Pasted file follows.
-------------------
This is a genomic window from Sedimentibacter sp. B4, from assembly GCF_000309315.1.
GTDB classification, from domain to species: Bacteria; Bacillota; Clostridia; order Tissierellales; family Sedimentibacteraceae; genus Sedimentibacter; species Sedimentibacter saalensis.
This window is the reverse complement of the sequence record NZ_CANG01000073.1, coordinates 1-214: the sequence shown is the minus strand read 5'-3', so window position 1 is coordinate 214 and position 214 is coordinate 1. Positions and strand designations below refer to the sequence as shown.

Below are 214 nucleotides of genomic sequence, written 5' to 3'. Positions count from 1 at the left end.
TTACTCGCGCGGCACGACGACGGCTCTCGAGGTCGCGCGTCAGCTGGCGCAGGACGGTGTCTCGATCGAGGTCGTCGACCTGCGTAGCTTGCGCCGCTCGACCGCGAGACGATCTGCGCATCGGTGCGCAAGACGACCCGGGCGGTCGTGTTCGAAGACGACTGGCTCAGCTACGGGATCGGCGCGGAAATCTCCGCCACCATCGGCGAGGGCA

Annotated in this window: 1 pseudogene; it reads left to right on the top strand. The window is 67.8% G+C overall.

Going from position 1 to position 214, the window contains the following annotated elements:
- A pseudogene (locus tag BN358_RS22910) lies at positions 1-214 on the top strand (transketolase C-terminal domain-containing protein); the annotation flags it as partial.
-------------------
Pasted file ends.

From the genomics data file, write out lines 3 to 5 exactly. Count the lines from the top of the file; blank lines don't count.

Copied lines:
This window is the reverse complement of the sequence record NZ_CANG01000073.1, coordinates 1-214: the sequence shown is the minus strand read 5'-3', so window position 1 is coordinate 214 and position 214 is coordinate 1. Positions and strand designations below refer to the sequence as shown.

Below are 214 nucleotides of genomic sequence, written 5' to 3'. Positions count from 1 at the left end.
TTACTCGCGCGGCACGACGACGGCTCTCGAGGTCGCGCGTCAGCTGGCGCAGGACGGTGTCTCGATCGAGGTCGTCGACCTGCGTAGCTTGCGCCGCTCGACCGCGAGACGATCTGCGCATCGGTGCGCAAGACGACCCGGGCGGTCGTGTTCGAAGACGACTGGCTCAGCTACGGGATCGGCGCGGAAATCTCCGCCACCATCGGCGAGGGCA